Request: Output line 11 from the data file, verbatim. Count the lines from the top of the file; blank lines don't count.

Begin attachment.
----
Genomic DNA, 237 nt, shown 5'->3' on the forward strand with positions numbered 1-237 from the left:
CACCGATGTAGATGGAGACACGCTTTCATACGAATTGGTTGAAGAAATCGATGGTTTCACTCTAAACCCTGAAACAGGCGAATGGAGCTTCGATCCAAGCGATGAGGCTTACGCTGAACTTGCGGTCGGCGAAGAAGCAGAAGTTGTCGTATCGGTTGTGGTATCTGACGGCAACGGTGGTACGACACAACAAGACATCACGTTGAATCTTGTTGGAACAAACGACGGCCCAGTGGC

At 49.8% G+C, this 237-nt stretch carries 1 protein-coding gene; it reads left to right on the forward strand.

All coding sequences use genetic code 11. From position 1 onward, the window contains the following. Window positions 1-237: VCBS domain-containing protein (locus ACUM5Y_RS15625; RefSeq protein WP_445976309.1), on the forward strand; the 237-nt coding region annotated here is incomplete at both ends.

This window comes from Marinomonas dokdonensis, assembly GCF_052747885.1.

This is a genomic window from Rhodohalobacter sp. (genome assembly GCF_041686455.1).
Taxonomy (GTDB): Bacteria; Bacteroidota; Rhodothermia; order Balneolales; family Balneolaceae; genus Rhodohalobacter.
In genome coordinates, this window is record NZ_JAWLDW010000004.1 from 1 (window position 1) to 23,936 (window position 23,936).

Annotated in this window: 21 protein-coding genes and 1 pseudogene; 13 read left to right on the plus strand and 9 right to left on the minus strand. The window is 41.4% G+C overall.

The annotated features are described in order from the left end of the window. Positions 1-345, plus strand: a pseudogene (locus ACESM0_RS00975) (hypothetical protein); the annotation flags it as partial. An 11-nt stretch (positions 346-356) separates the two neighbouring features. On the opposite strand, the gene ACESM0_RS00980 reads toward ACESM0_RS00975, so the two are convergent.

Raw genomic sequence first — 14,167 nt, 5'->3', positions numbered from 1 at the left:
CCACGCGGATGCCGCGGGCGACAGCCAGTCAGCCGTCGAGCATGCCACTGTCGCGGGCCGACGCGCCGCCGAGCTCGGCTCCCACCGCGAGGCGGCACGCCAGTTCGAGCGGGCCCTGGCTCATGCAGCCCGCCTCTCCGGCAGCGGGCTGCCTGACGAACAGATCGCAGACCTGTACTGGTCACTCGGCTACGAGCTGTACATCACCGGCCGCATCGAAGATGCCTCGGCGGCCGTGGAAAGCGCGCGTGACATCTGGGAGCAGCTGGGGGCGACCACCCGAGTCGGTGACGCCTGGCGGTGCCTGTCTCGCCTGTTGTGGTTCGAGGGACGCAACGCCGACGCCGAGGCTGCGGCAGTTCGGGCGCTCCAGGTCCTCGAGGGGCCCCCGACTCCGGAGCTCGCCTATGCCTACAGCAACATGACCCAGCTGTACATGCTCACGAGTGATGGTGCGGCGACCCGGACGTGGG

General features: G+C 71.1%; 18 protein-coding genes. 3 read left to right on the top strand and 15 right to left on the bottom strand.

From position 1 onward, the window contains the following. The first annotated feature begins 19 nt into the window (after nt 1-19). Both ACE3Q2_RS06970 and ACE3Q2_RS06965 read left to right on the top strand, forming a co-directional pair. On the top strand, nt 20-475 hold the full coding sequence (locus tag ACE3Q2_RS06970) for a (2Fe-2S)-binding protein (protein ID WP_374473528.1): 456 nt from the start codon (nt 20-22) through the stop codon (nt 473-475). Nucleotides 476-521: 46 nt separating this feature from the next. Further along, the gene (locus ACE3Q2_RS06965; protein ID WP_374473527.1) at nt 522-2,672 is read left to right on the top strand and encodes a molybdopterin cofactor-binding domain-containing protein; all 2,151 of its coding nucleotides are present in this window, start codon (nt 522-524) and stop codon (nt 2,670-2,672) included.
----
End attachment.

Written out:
Raw genomic sequence first — 14,167 nt, 5'->3', positions numbered from 1 at the left: